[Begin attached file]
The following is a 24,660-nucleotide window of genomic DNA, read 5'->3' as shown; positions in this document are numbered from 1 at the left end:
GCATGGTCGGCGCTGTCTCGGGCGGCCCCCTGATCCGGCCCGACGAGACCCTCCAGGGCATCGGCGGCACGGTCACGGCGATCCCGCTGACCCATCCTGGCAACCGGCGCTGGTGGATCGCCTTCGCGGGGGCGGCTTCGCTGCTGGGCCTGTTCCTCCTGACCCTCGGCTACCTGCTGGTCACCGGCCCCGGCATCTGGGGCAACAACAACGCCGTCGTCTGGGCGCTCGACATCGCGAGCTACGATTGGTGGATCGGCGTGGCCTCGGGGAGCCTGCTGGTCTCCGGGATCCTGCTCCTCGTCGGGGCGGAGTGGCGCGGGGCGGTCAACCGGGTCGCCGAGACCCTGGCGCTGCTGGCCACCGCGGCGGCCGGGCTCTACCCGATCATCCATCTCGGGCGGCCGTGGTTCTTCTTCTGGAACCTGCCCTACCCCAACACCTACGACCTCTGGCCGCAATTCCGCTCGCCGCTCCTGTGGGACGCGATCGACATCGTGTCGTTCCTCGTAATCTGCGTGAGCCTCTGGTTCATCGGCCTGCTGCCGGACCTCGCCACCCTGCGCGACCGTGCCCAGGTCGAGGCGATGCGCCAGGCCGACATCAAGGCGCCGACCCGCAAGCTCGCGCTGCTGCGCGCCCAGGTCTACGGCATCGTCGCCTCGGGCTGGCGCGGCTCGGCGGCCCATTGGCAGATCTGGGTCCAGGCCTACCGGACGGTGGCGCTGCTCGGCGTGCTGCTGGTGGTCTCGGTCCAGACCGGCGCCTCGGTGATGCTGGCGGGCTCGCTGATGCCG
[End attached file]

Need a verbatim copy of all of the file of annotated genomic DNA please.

The following is a 24,660-nucleotide window of genomic DNA, read 5'->3' as shown; positions in this document are numbered from 1 at the left end:
GCATGGTCGGCGCTGTCTCGGGCGGCCCCCTGATCCGGCCCGACGAGACCCTCCAGGGCATCGGCGGCACGGTCACGGCGATCCCGCTGACCCATCCTGGCAACCGGCGCTGGTGGATCGCCTTCGCGGGGGCGGCTTCGCTGCTGGGCCTGTTCCTCCTGACCCTCGGCTACCTGCTGGTCACCGGCCCCGGCATCTGGGGCAACAACAACGCCGTCGTCTGGGCGCTCGACATCGCGAGCTACGATTGGTGGATCGGCGTGGCCTCGGGGAGCCTGCTGGTCTCCGGGATCCTGCTCCTCGTCGGGGCGGAGTGGCGCGGGGCGGTCAACCGGGTCGCCGAGACCCTGGCGCTGCTGGCCACCGCGGCGGCCGGGCTCTACCCGATCATCCATCTCGGGCGGCCGTGGTTCTTCTTCTGGAACCTGCCCTACCCCAACACCTACGACCTCTGGCCGCAATTCCGCTCGCCGCTCCTGTGGGACGCGATCGACATCGTGTCGTTCCTCGTAATCTGCGTGAGCCTCTGGTTCATCGGCCTGCTGCCGGACCTCGCCACCCTGCGCGACCGTGCCCAGGTCGAGGCGATGCGCCAGGCCGACATCAAGGCGCCGACCCGCAAGCTCGCGCTGCTGCGCGCCCAGGTCTACGGCATCGTCGCCTCGGGCTGGCGCGGCTCGGCGGCCCATTGGCAGATCTGGGTCCAGGCCTACCGGACGGTGGCGCTGCTCGGCGTGCTGCTGGTGGTCTCGGTCCAGACCGGCGCCTCGGTGATGCTGGCGGGCTCGCTGATGCCG